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Executive MBA on the rise

Not even ten years ago the Executive MBA (EMBA) world was quite different from today. Multi-school, multi-campus programs were rare, their development even endangered when - after the terrorist attacks of September 11 - travelling on international routes became less desirable. Despite those poor beginnings the EMBA programs have grown strongly ever since. The Financial Times reports that between 2001 and 2010 the number of courses in its league table has doubled, from 50 in the original classification to 100 in 2010.

Nowadays it is those multi-campus programs and studying at more than one business school in different countries that are in rising demand. The 2010 Financial Times rating for Executive MBAs has ranked several of those programs highly (see ranking below). 

The Executive MBA Programme

Executive MBA programs aim at managers who want to develop their career further. They are similar to traditional MBAs but differ in their schedules, rigidity of curriculum and networking opportunities. Executive MBA students take most classes with the same set of students to be able to establish business contacts with managers at different career levels and from different companies.

The Wall Street Journal Survey 2010 underlined the importance of networking as 35% of the participants said their top reason to do an EMBA was to switch careers or industries. Only 29% said they were seeking a promotion within their current company. Originally, the latter reason has been the main motivation for attending an EMBA programme.

Differences between a "normal" MBA and an EMBA

1.      Experience needed: An EMBA targets managers that have been in a supervising role for at least 5 to 10 years. Participants are therefore older and more experienced.

2.      More restricted schedule: As the participants are mostly working in managing positions, classes take normally place on weekends and fridays.

3.      Corporate Tuition Support: If a company sees enough benefit, it might sponsor a manager's EMBA. This is an important factor as EMBAs can be significantly more expensive than traditional MBA programs.

Top Schools for EMBA programs

In the following list MBA Channel compares the EMBA rankings of the top 10 Executive Programs listed in Business Week, Financial Times and the Wallstreet Journal. Highlighted are the two top performers mentioned in all three publications.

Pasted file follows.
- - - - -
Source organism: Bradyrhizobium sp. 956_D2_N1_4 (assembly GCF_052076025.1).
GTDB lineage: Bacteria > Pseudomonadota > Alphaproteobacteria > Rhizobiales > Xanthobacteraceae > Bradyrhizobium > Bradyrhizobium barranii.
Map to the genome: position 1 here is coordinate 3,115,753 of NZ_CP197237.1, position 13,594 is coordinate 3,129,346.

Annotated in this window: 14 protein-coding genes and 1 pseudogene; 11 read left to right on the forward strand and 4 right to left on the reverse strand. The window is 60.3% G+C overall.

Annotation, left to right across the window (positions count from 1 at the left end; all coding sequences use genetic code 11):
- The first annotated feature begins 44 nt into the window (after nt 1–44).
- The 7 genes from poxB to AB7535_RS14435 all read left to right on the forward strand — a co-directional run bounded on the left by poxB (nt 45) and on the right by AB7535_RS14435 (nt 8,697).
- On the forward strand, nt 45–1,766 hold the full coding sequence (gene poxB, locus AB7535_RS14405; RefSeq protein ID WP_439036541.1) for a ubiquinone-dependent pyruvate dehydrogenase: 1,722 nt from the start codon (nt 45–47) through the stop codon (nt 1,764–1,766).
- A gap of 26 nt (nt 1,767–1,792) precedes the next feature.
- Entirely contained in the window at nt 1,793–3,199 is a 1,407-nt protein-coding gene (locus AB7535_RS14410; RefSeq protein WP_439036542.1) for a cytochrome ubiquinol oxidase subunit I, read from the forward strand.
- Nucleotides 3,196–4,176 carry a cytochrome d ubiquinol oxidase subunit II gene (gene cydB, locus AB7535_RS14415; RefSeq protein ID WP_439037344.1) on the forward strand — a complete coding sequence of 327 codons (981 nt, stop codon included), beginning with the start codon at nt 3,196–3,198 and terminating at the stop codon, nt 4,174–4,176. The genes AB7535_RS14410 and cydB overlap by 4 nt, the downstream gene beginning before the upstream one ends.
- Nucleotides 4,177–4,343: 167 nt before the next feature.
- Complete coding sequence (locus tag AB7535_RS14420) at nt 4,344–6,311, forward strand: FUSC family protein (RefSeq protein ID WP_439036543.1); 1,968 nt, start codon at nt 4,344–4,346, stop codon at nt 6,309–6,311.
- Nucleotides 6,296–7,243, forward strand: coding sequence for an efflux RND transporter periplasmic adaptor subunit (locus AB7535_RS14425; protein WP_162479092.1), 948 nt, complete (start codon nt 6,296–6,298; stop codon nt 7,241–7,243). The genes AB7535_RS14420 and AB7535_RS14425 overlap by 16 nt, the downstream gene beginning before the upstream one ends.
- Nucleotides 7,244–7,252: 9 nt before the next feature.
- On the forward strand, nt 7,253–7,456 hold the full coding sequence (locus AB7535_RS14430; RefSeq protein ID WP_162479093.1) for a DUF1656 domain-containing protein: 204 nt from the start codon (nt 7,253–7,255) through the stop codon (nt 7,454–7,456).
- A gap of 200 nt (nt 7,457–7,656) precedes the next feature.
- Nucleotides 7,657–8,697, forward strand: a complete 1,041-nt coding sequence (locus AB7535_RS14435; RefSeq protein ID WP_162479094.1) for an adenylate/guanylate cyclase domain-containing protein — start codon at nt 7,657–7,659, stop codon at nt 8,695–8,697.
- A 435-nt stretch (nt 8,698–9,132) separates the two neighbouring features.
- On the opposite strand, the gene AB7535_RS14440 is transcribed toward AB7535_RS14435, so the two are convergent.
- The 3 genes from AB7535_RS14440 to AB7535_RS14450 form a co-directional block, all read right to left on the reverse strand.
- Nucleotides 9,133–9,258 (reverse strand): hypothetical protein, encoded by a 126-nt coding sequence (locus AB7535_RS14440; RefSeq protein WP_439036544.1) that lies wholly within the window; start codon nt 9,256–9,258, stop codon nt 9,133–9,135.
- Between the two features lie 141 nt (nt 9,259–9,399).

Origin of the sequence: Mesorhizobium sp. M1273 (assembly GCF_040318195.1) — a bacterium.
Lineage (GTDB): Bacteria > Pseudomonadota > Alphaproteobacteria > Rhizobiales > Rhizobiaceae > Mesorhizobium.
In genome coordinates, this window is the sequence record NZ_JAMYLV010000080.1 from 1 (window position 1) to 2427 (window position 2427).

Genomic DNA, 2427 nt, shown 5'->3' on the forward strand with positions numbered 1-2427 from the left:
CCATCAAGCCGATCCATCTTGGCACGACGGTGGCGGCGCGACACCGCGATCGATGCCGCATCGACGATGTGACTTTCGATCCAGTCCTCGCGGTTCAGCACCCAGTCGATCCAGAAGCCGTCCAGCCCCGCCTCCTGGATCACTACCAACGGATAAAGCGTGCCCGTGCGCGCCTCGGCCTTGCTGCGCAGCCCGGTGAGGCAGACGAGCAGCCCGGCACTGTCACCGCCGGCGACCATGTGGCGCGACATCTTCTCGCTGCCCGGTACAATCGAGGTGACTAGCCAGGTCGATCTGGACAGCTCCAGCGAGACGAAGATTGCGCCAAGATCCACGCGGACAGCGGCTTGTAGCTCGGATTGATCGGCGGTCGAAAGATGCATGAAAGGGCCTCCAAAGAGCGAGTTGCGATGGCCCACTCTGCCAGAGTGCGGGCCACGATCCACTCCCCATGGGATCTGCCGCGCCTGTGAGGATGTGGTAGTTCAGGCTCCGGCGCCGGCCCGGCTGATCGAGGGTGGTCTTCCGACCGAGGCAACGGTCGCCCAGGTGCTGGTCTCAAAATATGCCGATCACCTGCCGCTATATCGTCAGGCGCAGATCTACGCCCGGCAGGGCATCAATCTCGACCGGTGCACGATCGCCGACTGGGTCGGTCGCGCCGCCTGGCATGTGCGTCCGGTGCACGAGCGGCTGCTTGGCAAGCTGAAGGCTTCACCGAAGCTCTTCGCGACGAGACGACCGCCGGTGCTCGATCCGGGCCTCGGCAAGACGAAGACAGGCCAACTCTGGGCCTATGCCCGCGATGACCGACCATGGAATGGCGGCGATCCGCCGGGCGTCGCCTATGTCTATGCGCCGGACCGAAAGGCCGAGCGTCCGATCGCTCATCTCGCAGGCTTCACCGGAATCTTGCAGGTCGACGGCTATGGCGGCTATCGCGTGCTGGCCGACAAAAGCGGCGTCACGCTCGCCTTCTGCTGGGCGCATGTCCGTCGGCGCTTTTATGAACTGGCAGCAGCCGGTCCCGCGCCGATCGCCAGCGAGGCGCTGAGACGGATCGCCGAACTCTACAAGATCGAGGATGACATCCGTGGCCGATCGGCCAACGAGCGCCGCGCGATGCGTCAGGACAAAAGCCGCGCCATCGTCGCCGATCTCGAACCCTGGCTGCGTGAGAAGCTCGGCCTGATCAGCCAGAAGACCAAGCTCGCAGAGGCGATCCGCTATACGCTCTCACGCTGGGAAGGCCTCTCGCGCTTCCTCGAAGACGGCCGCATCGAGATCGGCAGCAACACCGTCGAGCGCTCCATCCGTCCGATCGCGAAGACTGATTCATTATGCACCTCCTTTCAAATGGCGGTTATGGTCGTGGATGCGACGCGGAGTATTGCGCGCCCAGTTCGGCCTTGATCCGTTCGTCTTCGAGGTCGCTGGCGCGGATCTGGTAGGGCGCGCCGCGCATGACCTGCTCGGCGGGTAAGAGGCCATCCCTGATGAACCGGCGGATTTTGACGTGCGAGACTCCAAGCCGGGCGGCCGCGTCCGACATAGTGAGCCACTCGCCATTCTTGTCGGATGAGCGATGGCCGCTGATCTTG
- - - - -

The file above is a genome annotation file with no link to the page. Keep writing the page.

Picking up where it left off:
Business Week

Financial Times

Wallstreet Journal


Northwestern University (Kellogg), USA

Joint programme from:

Northwestern University (Kellogg), USA

Hong Kong UST Business School, China

University of Pennsylvania (Wharton), USA



University of Chicago (Booth), USA

Joint programme from:


Columbia Business School, USA



London Business School, U.K.


Washington University (Olin), USA


University of Pennsylvania (Wharton), USA


Trium - joint programme from:


HEC Paris, France 


LSE (London School of Economics and Political Science),  U.K.


New York

University (Stern), USA


Thunderbird School of Global Management, USA


Columbia Business School, USA


Insead, France / Singapore / U.A.E.


University of Southern California (Marshall), USA



University of Southern California (Marshall), USA


University of Chicago (Booth), USA

Northwestern University (Kellogg), USA



IE Business School,



London Business School, U.K.

University of Notre Dame (Mendoza), USA


University of Michigan (Ross),



IE Business School, Spain


New York University (Stern), USA




University of Pennsylvania (Wharton), USA


Johnson Cornell University, USA


Southern Methodist University (Cox),



Duke University (Fuqua), USA


Columbia Business School, USA


Duke University (Fuqua), USA


Chinese University of Hong Kong, China


UNC Kenan-Flagler, USA

Sources: Investopedia,, Wall Street Journal, Business Week, Financial Times

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